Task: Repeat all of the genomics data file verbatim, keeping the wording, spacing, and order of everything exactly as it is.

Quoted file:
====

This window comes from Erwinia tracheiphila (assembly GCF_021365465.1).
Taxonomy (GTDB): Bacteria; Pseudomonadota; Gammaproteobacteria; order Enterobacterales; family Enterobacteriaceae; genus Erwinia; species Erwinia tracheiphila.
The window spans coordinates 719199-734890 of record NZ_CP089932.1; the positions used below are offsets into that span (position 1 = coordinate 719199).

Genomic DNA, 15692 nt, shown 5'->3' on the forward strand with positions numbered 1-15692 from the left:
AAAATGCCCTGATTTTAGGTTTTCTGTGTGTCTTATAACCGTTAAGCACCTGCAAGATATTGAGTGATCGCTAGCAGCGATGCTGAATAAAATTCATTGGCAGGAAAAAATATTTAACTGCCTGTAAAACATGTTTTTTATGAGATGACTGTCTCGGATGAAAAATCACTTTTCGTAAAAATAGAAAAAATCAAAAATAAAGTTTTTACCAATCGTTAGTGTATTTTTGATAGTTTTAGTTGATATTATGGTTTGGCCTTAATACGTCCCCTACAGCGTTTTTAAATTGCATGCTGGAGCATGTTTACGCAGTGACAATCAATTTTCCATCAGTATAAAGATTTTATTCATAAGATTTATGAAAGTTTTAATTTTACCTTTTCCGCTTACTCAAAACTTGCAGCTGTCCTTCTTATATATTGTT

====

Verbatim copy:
This window comes from Erwinia tracheiphila (assembly GCF_021365465.1).
Taxonomy (GTDB): Bacteria; Pseudomonadota; Gammaproteobacteria; order Enterobacterales; family Enterobacteriaceae; genus Erwinia; species Erwinia tracheiphila.
The window spans coordinates 719199-734890 of record NZ_CP089932.1; the positions used below are offsets into that span (position 1 = coordinate 719199).

Genomic DNA, 15692 nt, shown 5'->3' on the forward strand with positions numbered 1-15692 from the left:
AAAATGCCCTGATTTTAGGTTTTCTGTGTGTCTTATAACCGTTAAGCACCTGCAAGATATTGAGTGATCGCTAGCAGCGATGCTGAATAAAATTCATTGGCAGGAAAAAATATTTAACTGCCTGTAAAACATGTTTTTTATGAGATGACTGTCTCGGATGAAAAATCACTTTTCGTAAAAATAGAAAAAATCAAAAATAAAGTTTTTACCAATCGTTAGTGTATTTTTGATAGTTTTAGTTGATATTATGGTTTGGCCTTAATACGTCCCCTACAGCGTTTTTAAATTGCATGCTGGAGCATGTTTACGCAGTGACAATCAATTTTCCATCAGTATAAAGATTTTATTCATAAGATTTATGAAAGTTTTAATTTTACCTTTTCCGCTTACTCAAAACTTGCAGCTGTCCTTCTTATATATTGTT